Lisa Cain cares about food. She also cares deeply about her two children. When her kids were babies, she wanted to find a way to feed her new eaters that was both nutritionally sound and fun. Most importantly, she and her husband didn't want to add extra work to their day by cooking two seperate meals -- one for baby and one for them. So she did what many moms wished they could do, she researched the latest from nutritionists, childcare experts and chefs and pooled her information into a website that she co-founded with her husband. Their site,, aims to bring parents the latest and most important info they need to make feeding a baby heathy, easy and fun. Here are Lisa's best tips for feeding little eaters.

JS: What do you think are the best "first foods" to try feeding a baby?

LC: The best first foods are the ones that are easiest to clean up. The first thing to realize about starting solids is that your baby is getting all the nutrients he needs from formula or breast milk. Your goal with solid food is to have your baby eating three meals per day and two snacks by the time he is one year old.  The serving size that is expected is 1 tablespoon of each starch, protein and vegetable for each meal PLUS snacks. This isn't really a lot of food, so the beginning eater is just practicing for the transition off of breast milk or formula to solid food. Most parents start with rice cereal and bananas because they are easy, cheap, and there is a very low chance of a food allergy.

What should parents look for when selecting jarred baby food?
The good news is that commercial baby food is a highly regulated industry. The FDA has stopped food manufacturers from adding yucky things like MSG or high fructose corn syrup to baby food. Additionally, companies do not use BPA in their packaging of baby food, probably because of the long term liability issues (since BPA hasn't been pronounced safe for babies). Also, baby food is tested for things like nitrates in the carrots to ensure that the right levels of these things exist.  

The big choice in jarred baby food is between organic and conventionally grown food. There can be significantly less pesticide residue in the organically grown fruits and vegetables and that is a good thing. Keep in mind that there is still pesticide residue even in organically grown produce.  But, if your baby is just eating a little bit, it really isn't going to matter to their overall health. On the other hand, if they are a big eater, you should consider buying organic baby food.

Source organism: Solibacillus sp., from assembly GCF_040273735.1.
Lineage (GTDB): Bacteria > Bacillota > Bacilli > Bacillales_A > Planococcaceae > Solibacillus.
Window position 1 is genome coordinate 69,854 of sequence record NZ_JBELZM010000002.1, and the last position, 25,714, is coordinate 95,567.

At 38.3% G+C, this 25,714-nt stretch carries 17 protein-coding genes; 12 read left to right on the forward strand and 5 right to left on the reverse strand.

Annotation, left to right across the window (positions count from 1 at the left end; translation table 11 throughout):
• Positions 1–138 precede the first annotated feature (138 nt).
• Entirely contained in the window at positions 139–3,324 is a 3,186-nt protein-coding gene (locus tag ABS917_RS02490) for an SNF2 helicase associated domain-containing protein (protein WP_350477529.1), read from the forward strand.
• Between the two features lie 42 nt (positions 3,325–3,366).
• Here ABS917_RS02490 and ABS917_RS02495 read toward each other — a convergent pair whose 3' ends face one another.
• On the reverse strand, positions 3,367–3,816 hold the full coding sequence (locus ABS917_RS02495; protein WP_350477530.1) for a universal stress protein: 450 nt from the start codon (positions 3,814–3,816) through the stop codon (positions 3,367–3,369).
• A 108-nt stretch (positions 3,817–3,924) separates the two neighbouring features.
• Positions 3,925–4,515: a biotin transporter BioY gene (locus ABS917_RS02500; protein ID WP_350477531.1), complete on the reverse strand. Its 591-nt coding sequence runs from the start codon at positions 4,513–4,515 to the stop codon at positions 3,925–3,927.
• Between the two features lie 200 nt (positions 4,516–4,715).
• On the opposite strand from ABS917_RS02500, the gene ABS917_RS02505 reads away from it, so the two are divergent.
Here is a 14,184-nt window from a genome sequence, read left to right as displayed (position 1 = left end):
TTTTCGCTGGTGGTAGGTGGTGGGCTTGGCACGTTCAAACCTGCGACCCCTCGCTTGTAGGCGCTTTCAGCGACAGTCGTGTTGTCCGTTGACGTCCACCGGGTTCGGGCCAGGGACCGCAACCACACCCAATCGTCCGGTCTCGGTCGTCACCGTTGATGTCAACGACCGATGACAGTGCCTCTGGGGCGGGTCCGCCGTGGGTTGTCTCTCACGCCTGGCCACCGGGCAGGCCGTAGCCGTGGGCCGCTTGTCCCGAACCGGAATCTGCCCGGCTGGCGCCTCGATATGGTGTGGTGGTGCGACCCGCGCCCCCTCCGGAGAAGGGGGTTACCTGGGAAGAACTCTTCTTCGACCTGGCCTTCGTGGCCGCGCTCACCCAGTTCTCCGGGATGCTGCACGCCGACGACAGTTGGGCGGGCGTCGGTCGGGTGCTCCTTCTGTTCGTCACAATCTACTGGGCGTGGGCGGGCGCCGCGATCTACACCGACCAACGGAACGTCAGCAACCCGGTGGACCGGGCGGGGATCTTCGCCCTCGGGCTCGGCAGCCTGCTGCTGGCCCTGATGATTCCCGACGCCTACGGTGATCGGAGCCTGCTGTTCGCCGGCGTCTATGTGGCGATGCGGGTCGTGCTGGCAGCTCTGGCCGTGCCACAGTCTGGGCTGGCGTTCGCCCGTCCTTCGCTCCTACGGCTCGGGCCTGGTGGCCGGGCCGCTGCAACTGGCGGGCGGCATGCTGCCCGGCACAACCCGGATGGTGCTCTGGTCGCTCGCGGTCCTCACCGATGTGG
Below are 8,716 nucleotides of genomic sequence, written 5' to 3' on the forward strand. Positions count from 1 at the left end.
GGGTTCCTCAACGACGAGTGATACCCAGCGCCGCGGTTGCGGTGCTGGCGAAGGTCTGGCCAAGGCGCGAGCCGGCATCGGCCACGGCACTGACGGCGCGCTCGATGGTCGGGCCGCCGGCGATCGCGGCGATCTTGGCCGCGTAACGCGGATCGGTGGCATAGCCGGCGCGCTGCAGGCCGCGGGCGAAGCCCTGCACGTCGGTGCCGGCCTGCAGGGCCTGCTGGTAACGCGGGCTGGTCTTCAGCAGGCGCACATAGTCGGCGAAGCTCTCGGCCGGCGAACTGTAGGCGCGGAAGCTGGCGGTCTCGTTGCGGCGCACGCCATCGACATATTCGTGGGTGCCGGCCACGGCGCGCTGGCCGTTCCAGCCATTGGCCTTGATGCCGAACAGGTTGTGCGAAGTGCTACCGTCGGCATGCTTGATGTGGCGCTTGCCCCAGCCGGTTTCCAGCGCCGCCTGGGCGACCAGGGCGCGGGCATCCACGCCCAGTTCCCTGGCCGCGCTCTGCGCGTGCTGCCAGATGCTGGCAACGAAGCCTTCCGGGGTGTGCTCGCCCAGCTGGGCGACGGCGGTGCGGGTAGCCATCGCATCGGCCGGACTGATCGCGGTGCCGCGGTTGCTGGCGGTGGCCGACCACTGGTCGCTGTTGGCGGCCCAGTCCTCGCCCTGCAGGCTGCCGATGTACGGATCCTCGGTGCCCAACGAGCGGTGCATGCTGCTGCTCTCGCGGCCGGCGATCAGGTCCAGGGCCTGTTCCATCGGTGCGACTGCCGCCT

There is no study testing conventional baby food versus organic baby food for amount of pesticide residue. In addition, there is no data that links increased amounts of pesticides with illness in children or adults. But, this is a very hard study to do, and we all know that farm workers who get exposed to large amounts of these pesticides get sick.

If you care about the environmental impact of pesticide use, spend the extra money to support organic farming. The choice is really yours and one that relates to your income and environmental perspective.

What tips do you have for parents who want to make their own baby food?
There is really no difference between cooking baby food and cooking adult food. The easiest thing to do is to just make yourself something for dinner and mash it up for baby. The sooner you can get your baby to eat chunks of food, the easier it is for you. Do not waste time pureeing lots of food and storing it, because your baby may start feeding himself before you know it (and then you'll be stuck with a bunch of pureed food with no way to get rid of it).

What's your favorite recipe for baby/parent food?
My favorite recipe is for sweet potatoes. You can make your own really easily by just baking them in the oven. Baking ensures the peel falls right off (no peeling), they get really soft, and you can make some extra for your dinner. VERY IMPORTANT - line baking pan with aluminum foil to make clean up easy (otherwise you will be scrubbing for days). Heat oven to 425 F, poke holes in potato with fork, and bake for 45 minutes to 1 hour. For baby, just mash and serve. For the parent, you can add chopped fresh cilantro to the mashed sweet potato to make a very delicious side dish.

See also:

Organic baby formula

Q&A with baby/parent food expert
Lisa Cain, co-founder of, shares her tips on healthy eating for the whole family.